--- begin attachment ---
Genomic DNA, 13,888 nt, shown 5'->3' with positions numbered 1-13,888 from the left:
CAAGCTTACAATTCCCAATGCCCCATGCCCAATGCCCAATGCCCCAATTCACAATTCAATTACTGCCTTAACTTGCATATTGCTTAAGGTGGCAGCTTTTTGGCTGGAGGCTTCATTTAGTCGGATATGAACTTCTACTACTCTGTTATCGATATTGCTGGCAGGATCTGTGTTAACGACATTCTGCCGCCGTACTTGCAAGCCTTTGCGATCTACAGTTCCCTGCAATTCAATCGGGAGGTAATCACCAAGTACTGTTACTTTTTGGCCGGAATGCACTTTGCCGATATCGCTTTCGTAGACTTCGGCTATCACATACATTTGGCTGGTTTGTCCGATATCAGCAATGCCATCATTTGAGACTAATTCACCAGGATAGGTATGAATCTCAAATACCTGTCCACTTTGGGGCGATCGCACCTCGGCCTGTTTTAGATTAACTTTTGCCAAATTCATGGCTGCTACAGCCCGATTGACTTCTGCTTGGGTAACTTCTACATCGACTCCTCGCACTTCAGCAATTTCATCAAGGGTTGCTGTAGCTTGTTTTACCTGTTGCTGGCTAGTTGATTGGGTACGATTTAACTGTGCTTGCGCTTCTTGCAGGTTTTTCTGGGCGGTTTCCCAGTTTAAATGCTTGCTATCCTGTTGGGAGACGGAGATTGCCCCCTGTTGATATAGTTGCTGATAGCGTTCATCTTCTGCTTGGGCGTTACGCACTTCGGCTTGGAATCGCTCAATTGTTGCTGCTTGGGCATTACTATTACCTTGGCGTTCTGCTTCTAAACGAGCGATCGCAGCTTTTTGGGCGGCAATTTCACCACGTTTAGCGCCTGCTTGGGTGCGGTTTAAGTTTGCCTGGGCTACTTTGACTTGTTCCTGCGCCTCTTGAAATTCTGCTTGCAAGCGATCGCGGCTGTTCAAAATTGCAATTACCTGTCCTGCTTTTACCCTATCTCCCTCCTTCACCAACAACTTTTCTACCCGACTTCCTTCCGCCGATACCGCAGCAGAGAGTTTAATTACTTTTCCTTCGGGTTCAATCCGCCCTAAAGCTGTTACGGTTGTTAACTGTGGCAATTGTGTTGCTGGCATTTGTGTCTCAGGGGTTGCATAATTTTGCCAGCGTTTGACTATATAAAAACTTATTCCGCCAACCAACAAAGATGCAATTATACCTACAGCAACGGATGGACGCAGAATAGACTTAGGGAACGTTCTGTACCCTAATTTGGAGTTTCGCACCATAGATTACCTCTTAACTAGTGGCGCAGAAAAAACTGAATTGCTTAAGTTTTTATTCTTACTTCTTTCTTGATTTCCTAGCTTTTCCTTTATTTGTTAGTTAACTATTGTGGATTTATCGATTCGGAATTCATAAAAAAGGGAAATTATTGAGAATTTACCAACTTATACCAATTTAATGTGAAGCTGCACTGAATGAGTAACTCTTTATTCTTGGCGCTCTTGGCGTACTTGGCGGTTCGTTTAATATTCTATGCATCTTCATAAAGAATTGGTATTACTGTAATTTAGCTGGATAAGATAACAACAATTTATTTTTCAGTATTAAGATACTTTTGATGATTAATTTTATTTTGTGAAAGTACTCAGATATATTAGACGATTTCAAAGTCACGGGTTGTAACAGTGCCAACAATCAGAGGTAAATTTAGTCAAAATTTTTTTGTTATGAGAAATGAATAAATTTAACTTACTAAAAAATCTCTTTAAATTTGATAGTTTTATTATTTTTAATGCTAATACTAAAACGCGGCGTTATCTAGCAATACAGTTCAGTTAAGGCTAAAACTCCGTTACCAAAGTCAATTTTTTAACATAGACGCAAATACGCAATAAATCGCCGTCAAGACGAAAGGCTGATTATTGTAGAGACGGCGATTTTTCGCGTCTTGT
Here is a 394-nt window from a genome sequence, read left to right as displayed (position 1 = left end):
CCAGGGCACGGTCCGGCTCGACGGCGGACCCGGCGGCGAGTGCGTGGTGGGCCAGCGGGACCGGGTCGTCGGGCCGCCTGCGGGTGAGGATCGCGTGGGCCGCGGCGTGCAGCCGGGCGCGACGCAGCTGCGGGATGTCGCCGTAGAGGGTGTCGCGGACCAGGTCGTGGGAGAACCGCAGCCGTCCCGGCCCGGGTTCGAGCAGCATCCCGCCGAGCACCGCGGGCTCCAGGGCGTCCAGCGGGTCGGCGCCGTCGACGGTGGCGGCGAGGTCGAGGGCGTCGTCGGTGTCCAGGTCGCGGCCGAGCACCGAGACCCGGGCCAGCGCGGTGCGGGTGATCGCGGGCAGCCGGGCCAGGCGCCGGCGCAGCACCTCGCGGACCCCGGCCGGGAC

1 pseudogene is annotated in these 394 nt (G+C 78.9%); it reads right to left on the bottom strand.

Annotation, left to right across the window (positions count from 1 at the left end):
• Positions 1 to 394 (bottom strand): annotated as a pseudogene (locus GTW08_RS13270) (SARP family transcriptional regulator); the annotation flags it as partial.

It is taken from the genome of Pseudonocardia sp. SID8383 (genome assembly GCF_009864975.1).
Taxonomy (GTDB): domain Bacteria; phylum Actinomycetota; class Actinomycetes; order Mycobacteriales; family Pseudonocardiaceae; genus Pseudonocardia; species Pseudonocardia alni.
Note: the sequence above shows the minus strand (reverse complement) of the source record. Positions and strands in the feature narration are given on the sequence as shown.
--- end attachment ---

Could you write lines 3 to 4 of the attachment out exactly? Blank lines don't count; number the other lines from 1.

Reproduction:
Here is a 394-nt window from a genome sequence, read left to right as displayed (position 1 = left end):
CCAGGGCACGGTCCGGCTCGACGGCGGACCCGGCGGCGAGTGCGTGGTGGGCCAGCGGGACCGGGTCGTCGGGCCGCCTGCGGGTGAGGATCGCGTGGGCCGCGGCGTGCAGCCGGGCGCGACGCAGCTGCGGGATGTCGCCGTAGAGGGTGTCGCGGACCAGGTCGTGGGAGAACCGCAGCCGTCCCGGCCCGGGTTCGAGCAGCATCCCGCCGAGCACCGCGGGCTCCAGGGCGTCCAGCGGGTCGGCGCCGTCGACGGTGGCGGCGAGGTCGAGGGCGTCGTCGGTGTCCAGGTCGCGGCCGAGCACCGAGACCCGGGCCAGCGCGGTGCGGGTGATCGCGGGCAGCCGGGCCAGGCGCCGGCGCAGCACCTCGCGGACCCCGGCCGGGAC